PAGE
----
While significant troubles still plague the Russian economy, it has stepped back from the edge of a serious crisis that was brewing in February and March.
Kyiv Post reports that militants in Gorlivka (Horlivka) have released 14 Ukrainian soldiers, “eight officers from the Ukrainian Interior Ministry and six border guards” who had been held by the separatists.
No more details are available at the moment. It’s not clear why the soldiers were released or whether this is part of a prisoner swap or amnesty program.
Can Ukraine’s new president broker a peace with Russia? Is
Ukraine losing in the east? Are things actually getting worse, not
better, despite the media narrative? What is NATO’s role, is NATO
stronger or weaker because of this crisis, and does that help or hurt
Ukraine? And how do citizen journalists who are documenting this crisis
compare to similar efforts in places like Syria or Libya?
Mariupol-based news site 0629.com.ua reports that the a major in the Ukrainian armed forces was arrested in Mariupol on Monday on suspicion of providing weapons to separatist fighters.
They report that Anton Geraschenko, an adviser to the Ministry of Internal Affairs, said (translated by The Interpreter):
“There are traitors. Yesterday a major from one of our defence services, who has been accused of selling weapons to the DNR [Donetsk People’s Republic] fighters, was detained in Mariupol. He has been arrested and is now under investigation. All the information on him will soon be made public as a lesson to others. Unfortunately, there are traitors in every country in this situation.”
They report (translated by The Interpreter):
Militants from the Donetsk People’s Republic control the Russo-Ukrainian border in Dmitrovka in the Shakhtersk district. The post office has been seized. Militants are using residential homes as their quarters and are demanding land maps (land registry data) from the local management, says the regional state administration’s press service. According to the 2001 census, the population of Dmitrovka is 3,370.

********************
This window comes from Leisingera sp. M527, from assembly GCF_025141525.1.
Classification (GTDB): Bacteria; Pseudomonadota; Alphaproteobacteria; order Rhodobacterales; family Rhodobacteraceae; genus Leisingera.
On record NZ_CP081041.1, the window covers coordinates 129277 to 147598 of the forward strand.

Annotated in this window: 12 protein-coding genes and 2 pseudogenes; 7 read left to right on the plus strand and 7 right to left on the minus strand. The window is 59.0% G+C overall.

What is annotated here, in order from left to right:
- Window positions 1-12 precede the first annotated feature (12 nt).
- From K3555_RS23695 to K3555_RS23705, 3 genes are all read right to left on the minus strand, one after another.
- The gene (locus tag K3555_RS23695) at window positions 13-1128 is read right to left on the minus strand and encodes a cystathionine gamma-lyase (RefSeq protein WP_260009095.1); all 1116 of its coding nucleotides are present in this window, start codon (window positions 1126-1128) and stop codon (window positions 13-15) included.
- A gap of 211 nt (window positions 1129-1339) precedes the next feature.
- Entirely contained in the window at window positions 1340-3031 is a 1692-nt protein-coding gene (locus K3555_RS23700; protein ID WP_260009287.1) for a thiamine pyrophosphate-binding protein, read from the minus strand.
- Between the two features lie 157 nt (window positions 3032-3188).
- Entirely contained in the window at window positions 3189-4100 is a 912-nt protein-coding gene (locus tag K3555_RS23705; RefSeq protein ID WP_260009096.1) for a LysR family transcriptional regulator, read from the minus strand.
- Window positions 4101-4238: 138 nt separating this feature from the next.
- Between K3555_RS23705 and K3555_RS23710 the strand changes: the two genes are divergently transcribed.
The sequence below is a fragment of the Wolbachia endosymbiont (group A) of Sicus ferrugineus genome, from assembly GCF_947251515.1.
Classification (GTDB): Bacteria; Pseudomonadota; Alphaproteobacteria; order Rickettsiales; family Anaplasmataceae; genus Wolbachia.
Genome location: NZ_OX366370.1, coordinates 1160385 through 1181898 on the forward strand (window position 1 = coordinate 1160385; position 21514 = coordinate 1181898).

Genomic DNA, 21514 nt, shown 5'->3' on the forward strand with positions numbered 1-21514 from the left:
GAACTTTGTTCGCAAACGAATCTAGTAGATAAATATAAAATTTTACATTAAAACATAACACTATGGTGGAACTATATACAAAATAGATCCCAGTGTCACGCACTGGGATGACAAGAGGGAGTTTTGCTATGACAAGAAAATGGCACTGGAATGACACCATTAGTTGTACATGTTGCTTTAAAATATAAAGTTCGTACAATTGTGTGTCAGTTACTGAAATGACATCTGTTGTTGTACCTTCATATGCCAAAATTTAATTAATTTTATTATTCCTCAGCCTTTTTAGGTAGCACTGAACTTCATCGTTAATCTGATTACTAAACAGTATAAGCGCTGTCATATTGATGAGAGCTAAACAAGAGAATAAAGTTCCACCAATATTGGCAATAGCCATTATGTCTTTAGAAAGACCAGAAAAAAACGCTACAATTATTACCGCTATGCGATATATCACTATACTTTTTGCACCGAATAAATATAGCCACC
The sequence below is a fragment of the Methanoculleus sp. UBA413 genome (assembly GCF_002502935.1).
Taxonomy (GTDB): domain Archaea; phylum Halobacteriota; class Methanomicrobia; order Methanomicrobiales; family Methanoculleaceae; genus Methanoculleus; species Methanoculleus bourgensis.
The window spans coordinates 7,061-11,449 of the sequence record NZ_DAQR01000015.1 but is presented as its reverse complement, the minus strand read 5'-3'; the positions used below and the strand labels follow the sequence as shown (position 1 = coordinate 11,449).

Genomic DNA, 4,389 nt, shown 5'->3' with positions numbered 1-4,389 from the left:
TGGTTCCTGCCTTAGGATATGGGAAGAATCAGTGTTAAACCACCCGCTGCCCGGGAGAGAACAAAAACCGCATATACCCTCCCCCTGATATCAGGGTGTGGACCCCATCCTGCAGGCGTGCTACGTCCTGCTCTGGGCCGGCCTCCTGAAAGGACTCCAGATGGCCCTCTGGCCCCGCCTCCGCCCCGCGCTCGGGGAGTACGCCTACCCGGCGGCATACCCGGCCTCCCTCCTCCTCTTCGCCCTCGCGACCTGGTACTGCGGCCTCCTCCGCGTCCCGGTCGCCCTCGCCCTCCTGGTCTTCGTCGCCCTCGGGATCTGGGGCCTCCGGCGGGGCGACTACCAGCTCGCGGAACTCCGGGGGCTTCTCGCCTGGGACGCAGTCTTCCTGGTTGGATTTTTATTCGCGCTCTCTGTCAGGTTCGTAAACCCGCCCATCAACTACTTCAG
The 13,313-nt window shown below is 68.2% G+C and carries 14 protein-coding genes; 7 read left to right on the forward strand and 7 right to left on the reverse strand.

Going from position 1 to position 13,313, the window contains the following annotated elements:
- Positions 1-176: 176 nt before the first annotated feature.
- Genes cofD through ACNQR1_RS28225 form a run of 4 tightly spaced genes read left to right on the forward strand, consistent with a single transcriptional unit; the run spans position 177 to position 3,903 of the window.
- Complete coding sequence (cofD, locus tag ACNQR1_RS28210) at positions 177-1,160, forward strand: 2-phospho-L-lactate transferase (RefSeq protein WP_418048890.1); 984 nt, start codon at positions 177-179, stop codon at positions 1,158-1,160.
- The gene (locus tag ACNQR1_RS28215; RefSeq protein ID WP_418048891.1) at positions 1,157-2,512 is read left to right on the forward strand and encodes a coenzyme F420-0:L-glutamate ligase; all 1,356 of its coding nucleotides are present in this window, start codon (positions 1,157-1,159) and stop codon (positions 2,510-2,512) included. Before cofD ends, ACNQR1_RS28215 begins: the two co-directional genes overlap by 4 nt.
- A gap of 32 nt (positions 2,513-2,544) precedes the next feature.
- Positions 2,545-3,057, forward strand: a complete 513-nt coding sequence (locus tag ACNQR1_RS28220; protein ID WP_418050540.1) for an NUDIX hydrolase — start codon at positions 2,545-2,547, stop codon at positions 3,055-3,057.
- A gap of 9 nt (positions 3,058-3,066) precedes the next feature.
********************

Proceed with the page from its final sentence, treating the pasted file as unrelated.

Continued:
The Russian gas giant Gazprom, in which the Russian government has a controlling stake, has extended the deadline by which Ukraine must begin making payments in advance for further gas supplies until June 16.
Alexei Miller, the CEO of Gazprom, told Russian state TV that the deadline had been pushed back 6:00 GMT on June 16 to enable talks to continue.
Those talks, held in Brussels, stalled yesterday as Ukraine rejected a Russian proposal to cut the price of gas by $100 per 1000 cubic metres. Ukraine is currently charged this amount, introduced as export duty following the Russian invasion and annexation of Crimea, on top of the $485 per 1000 cubic metres price established in 2009. Ukraine pays by far the highest prices for Russian gas in Europe.
Today Yatseniuk told his cabinet:
“We are standing on the same positions: revise the contract and establish a market price for gas. We aren’t going down that road again.”
Speaking to Interfax Ukraine, the Ukrainian energy minister, Yuriy Prodan, said that Ukraine’s Naftogaz was not planning to pay its debt until a package agreement had been reached.